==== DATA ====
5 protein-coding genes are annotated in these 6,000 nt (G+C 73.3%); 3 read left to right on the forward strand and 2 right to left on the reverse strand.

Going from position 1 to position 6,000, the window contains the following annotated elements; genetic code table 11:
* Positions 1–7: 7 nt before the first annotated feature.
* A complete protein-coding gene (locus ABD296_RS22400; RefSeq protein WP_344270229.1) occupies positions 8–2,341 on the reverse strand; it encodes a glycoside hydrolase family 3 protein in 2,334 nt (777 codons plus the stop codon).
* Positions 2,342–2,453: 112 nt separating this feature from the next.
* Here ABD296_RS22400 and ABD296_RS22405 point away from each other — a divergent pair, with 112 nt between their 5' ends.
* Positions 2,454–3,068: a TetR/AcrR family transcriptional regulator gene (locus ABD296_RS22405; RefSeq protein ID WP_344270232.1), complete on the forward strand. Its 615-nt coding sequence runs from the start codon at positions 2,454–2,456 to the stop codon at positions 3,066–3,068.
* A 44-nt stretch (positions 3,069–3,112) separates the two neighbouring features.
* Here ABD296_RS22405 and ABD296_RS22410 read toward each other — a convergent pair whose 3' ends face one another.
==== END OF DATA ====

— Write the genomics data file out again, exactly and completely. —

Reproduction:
5 protein-coding genes are annotated in these 6,000 nt (G+C 73.3%); 3 read left to right on the forward strand and 2 right to left on the reverse strand.

Going from position 1 to position 6,000, the window contains the following annotated elements; genetic code table 11:
* Positions 1–7: 7 nt before the first annotated feature.
* A complete protein-coding gene (locus ABD296_RS22400; RefSeq protein WP_344270229.1) occupies positions 8–2,341 on the reverse strand; it encodes a glycoside hydrolase family 3 protein in 2,334 nt (777 codons plus the stop codon).
* Positions 2,342–2,453: 112 nt separating this feature from the next.
* Here ABD296_RS22400 and ABD296_RS22405 point away from each other — a divergent pair, with 112 nt between their 5' ends.
* Positions 2,454–3,068: a TetR/AcrR family transcriptional regulator gene (locus ABD296_RS22405; RefSeq protein ID WP_344270232.1), complete on the forward strand. Its 615-nt coding sequence runs from the start codon at positions 2,454–2,456 to the stop codon at positions 3,066–3,068.
* A 44-nt stretch (positions 3,069–3,112) separates the two neighbouring features.
* Here ABD296_RS22405 and ABD296_RS22410 read toward each other — a convergent pair whose 3' ends face one another.